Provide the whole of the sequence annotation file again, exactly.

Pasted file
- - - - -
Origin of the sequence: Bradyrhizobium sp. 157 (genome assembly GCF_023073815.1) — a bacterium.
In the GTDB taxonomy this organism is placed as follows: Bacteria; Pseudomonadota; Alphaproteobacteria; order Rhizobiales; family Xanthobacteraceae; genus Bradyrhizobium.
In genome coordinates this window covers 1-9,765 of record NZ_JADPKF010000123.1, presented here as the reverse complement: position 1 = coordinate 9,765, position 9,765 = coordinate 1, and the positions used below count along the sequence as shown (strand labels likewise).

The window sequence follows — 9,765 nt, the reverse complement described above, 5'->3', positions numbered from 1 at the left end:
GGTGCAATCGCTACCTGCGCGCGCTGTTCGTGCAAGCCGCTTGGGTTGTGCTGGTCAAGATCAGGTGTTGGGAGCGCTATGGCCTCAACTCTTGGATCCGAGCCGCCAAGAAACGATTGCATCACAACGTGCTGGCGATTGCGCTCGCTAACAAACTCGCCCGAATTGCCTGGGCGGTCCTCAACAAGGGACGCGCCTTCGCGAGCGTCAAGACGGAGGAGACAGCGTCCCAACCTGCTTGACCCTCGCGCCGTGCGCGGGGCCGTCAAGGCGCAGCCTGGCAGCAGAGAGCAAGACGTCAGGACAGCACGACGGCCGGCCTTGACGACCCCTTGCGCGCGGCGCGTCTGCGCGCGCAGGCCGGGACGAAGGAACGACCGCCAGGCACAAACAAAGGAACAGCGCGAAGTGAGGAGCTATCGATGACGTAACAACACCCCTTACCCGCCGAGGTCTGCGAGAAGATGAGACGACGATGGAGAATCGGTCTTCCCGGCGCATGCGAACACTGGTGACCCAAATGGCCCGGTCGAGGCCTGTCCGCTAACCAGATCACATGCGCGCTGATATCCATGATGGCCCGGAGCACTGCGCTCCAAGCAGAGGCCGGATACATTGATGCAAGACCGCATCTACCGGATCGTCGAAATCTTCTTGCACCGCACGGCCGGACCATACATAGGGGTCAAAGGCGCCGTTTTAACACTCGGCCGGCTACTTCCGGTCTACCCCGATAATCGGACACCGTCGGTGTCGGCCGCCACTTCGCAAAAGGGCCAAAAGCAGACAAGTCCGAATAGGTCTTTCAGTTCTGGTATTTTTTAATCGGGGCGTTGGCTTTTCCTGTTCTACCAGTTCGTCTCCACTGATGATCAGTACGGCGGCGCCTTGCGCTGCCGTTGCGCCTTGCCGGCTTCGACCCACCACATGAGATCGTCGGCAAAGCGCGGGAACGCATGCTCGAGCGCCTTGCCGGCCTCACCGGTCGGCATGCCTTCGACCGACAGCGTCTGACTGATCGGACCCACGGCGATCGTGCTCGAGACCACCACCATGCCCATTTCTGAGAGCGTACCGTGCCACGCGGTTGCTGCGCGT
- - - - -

Origin of the sequence: Bradyrhizobium sp. 157 (genome assembly GCF_023073815.1) — a bacterium.
In the GTDB taxonomy this organism is placed as follows: Bacteria; Pseudomonadota; Alphaproteobacteria; order Rhizobiales; family Xanthobacteraceae; genus Bradyrhizobium.
In genome coordinates this window covers 1-9,765 of record NZ_JADPKF010000123.1, presented here as the reverse complement: position 1 = coordinate 9,765, position 9,765 = coordinate 1, and the positions used below count along the sequence as shown (strand labels likewise).

The window sequence follows — 9,765 nt, the reverse complement described above, 5'->3', positions numbered from 1 at the left end:
GGTGCAATCGCTACCTGCGCGCGCTGTTCGTGCAAGCCGCTTGGGTTGTGCTGGTCAAGATCAGGTGTTGGGAGCGCTATGGCCTCAACTCTTGGATCCGAGCCGCCAAGAAACGATTGCATCACAACGTGCTGGCGATTGCGCTCGCTAACAAACTCGCCCGAATTGCCTGGGCGGTCCTCAACAAGGGACGCGCCTTCGCGAGCGTCAAGACGGAGGAGACAGCGTCCCAACCTGCTTGACCCTCGCGCCGTGCGCGGGGCCGTCAAGGCGCAGCCTGGCAGCAGAGAGCAAGACGTCAGGACAGCACGACGGCCGGCCTTGACGACCCCTTGCGCGCGGCGCGTCTGCGCGCGCAGGCCGGGACGAAGGAACGACCGCCAGGCACAAACAAAGGAACAGCGCGAAGTGAGGAGCTATCGATGACGTAACAACACCCCTTACCCGCCGAGGTCTGCGAGAAGATGAGACGACGATGGAGAATCGGTCTTCCCGGCGCATGCGAACACTGGTGACCCAAATGGCCCGGTCGAGGCCTGTCCGCTAACCAGATCACATGCGCGCTGATATCCATGATGGCCCGGAGCACTGCGCTCCAAGCAGAGGCCGGATACATTGATGCAAGACCGCATCTACCGGATCGTCGAAATCTTCTTGCACCGCACGGCCGGACCATACATAGGGGTCAAAGGCGCCGTTTTAACACTCGGCCGGCTACTTCCGGTCTACCCCGATAATCGGACACCGTCGGTGTCGGCCGCCACTTCGCAAAAGGGCCAAAAGCAGACAAGTCCGAATAGGTCTTTCAGTTCTGGTATTTTTTAATCGGGGCGTTGGCTTTTCCTGTTCTACCAGTTCGTCTCCACTGATGATCAGTACGGCGGCGCCTTGCGCTGCCGTTGCGCCTTGCCGGCTTCGACCCACCACATGAGATCGTCGGCAAAGCGCGGGAACGCATGCTCGAGCGCCTTGCCGGCCTCACCGGTCGGCATGCCTTCGACCGACAGCGTCTGACTGATCGGACCCACGGCGATCGTGCTCGAGACCACCACCATGCCCATTTCTGAGAGCGTACCGTGCCACGCGGTTGCTGCGCGT